07 October 2019

Non-Unanimous Juries In Criminal Cases

A pending case in Louisiana in the U.S. Supreme Court will have a direct prospective application in Oregon, although it will also apply to pre-2019 cases out of Louisiana.
Louisiana’s aberrant take on the right to a jury trial in America will itself go on trial Monday, as the U.S. Supreme Court takes up a challenge to the non-unanimous verdict law that state voters just ditched, but only going forward. 
On the opening day of the court’s new term, the justices are set to take up the case of Evangelisto Ramos, an oil-supply boat worker who was convicted of second-degree murder in the killing of 43-year-old Trenice Fedison in New Orleans. . . . The verdict came in two hours after the jury filed out to deliberate in June 2016. The vote was 10-2, a valid split verdict to convict under Louisiana law, and an outcome nearly as common as consensus in Louisiana jury decisions, an exhaustive analysis of six years of court records by The Advocate shows.
Ramos, who is 46 and serving a life prison sentence with no chance at parole, was in baby clothes the last time the Supreme Court addressed split-verdict laws, which remain in play, for now, in the only states that have allowed them: Louisiana and Oregon. 
The high court's verdict back then, in an oddly concocted 5-4 opinion, was that the U.S. Constitution requires unanimity in federal jury rooms, but that states were free to tinker with their own rules, since the Sixth Amendment doesn’t explicitly mention that juries must be unanimous. . . .  
Louisiana was the first state to break from centuries of Anglo-Saxon legal tradition calling for unanimity in jury verdicts, when delegates at an openly racist 1898 convention endorsed split verdicts in serious felony trials. Oregon followed suit in 1934, taking a populist path to split verdicts that was rooted in anti-Semitism. 
Louisiana tinkered again shortly after the high court’s 1972 decision in Apodaca v. Oregon and a companion case, Johnson v. Louisiana. Delegates to the 1973 state convention opted to require 10 jurors to agree to convict or acquit, up from nine.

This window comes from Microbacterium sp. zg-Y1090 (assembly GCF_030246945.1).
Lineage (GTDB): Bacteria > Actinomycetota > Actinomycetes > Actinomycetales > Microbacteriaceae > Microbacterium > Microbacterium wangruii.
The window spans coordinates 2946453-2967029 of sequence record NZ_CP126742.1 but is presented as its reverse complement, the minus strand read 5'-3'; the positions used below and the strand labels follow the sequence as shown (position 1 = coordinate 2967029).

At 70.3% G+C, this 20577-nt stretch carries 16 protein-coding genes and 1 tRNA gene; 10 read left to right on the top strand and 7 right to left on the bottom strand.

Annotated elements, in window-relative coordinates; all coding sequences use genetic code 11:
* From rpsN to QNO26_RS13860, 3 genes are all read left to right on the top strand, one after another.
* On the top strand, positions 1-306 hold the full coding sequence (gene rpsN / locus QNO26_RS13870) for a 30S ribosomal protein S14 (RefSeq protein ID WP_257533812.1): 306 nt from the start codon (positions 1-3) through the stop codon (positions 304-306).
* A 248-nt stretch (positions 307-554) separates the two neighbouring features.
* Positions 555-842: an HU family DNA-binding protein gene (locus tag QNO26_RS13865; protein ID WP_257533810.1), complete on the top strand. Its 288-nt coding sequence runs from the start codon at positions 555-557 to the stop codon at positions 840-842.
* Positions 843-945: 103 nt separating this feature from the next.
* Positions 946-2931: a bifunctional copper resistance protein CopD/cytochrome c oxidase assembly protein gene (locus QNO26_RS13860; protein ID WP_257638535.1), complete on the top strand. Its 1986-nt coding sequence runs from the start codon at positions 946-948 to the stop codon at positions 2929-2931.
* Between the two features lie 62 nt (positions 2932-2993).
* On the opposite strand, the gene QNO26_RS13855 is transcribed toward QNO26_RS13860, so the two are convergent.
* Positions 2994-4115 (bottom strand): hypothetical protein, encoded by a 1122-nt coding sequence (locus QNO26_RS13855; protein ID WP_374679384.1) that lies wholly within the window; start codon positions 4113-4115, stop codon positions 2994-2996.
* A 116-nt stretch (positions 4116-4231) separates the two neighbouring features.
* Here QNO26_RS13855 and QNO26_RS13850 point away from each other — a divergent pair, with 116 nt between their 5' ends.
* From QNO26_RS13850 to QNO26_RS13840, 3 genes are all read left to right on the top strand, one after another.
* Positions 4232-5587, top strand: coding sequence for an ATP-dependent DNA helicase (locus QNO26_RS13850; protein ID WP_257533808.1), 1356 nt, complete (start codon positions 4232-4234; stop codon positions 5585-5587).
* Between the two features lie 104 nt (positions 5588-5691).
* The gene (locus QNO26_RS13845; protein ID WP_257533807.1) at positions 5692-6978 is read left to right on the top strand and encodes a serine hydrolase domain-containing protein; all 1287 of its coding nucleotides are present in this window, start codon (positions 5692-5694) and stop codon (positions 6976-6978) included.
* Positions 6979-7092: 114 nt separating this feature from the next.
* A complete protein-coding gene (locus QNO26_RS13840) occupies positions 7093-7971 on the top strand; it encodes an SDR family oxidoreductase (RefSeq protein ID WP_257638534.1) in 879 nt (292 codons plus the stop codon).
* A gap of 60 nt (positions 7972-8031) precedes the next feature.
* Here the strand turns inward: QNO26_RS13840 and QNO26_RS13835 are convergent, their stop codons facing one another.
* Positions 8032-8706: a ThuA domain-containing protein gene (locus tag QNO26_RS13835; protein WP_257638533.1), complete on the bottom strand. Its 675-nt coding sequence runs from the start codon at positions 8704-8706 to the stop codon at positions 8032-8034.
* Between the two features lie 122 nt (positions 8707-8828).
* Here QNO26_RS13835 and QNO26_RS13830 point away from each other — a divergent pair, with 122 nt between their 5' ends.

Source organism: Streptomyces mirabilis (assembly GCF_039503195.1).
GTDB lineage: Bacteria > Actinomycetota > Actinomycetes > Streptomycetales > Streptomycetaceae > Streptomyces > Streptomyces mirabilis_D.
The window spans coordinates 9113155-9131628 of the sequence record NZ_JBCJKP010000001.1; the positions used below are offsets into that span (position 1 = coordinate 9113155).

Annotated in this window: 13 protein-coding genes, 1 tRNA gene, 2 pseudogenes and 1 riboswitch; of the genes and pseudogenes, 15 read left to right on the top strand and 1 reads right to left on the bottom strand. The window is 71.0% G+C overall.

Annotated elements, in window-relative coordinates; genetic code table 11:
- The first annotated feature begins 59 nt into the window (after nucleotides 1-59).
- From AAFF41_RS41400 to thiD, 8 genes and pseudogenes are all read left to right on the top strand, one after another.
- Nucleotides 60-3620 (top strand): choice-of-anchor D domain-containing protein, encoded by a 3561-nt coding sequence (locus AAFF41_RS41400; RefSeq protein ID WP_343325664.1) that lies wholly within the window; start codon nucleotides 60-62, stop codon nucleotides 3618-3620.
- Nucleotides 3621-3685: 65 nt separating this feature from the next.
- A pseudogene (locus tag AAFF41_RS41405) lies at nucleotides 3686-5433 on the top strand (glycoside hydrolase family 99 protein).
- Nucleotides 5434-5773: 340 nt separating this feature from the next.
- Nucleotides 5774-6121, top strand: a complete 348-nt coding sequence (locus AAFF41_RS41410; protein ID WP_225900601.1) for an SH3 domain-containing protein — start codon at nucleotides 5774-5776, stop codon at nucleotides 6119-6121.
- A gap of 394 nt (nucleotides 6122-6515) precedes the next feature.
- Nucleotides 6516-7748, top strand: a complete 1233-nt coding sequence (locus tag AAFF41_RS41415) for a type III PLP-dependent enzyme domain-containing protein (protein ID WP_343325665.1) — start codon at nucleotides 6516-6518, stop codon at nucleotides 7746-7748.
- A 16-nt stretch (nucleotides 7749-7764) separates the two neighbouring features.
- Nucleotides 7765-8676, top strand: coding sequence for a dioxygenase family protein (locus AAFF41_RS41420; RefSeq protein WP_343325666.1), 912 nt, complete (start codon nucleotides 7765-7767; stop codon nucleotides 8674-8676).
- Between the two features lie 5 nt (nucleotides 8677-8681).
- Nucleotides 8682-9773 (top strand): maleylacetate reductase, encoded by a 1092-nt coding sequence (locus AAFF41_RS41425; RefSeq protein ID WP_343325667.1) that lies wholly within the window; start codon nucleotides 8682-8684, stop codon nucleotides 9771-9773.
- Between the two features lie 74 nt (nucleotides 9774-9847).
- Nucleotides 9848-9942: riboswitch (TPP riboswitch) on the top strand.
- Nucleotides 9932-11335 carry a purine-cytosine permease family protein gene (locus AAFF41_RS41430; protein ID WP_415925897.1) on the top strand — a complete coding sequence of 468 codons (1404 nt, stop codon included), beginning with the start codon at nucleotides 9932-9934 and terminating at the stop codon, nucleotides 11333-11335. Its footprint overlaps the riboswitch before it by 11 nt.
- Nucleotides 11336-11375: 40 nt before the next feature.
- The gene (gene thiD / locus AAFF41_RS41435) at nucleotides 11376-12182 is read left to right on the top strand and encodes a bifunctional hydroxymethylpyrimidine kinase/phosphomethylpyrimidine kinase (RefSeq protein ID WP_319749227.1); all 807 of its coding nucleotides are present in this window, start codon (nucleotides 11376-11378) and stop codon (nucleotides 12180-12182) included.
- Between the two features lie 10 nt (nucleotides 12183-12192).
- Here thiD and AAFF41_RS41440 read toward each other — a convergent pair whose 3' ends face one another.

Louisiana’s decision last year to jettison the state’s split-verdict law altogether — ending a 120-year experiment of the Jim Crow era that continues to disparately impact black defendants and jurors today — was prospective; the change applies only to defendants suspected of crimes committed in 2019 or later.
From here.

The fact that certiorari was granted at all suggests that someone on the high court thinks that non-unanimous juries should no longer be allowed.

SCOTUS blog has some analysis of the case. Deep legal history and the fractured nature of the 1972 decision will factor strongly as will recent decisions from the U.S. Supreme Court stating that constitutional amendments should be either fully incorporated as applicable against U.S. states or should not apply at all.

On the other hand, SCOTUS may be loath to retroactively change a clear rule of the road precedent that would threaten to require new trials in a huge number of Louisiana ad Oregon felony convictions.

Oral argument recap is available at the New York Times. The state of Louisiana's argument looked weak:
Elizabeth Murrill, Louisiana’s solicitor general, spent most of her time arguing that the court had been wrong to require unanimous juries in either state or federal court. The Sixth Amendment does not mention the requirement, she said, meaning that non-unanimous verdicts should be permissible in both. 
Justice Brett M. Kavanaugh asked Ms. Murrill for her best arguments for treating state juries differently from federal ones should the court reject her Sixth Amendment argument. 
“Justice Kavanaugh,” she responded, “they are concededly not very good.” 
Justice Kavanaugh also asked about what he said was the ugly history of Louisiana’s unanimity requirement, saying “the rule in question here is rooted in racism, you know, rooted in a desire, apparently, to diminish the voices of black jurors in the late 1890s.”
The full oral argument is available here.

There is not a snowball's chance in hell that the U.S. Supreme Court will use this case to overturn the unanimity requirement under the 6th Amendment in the federal courts. And, when Justice Kavanaugh is willing to say that the law is "rooted in racism" you know you are in trouble. 

The real issues will be whether the clear 1972 precedent on the issue should be respected despite the fact that it is widely seen as a bad rule of law, at least, as to cases decided prior to this decision.

Put another way, is a conservative court willing to adopt a rule of law that will have the effect of vacating the convictions of a lot of convicted felons in Louisiana and Oregon, a significant number of which are factually guilty.

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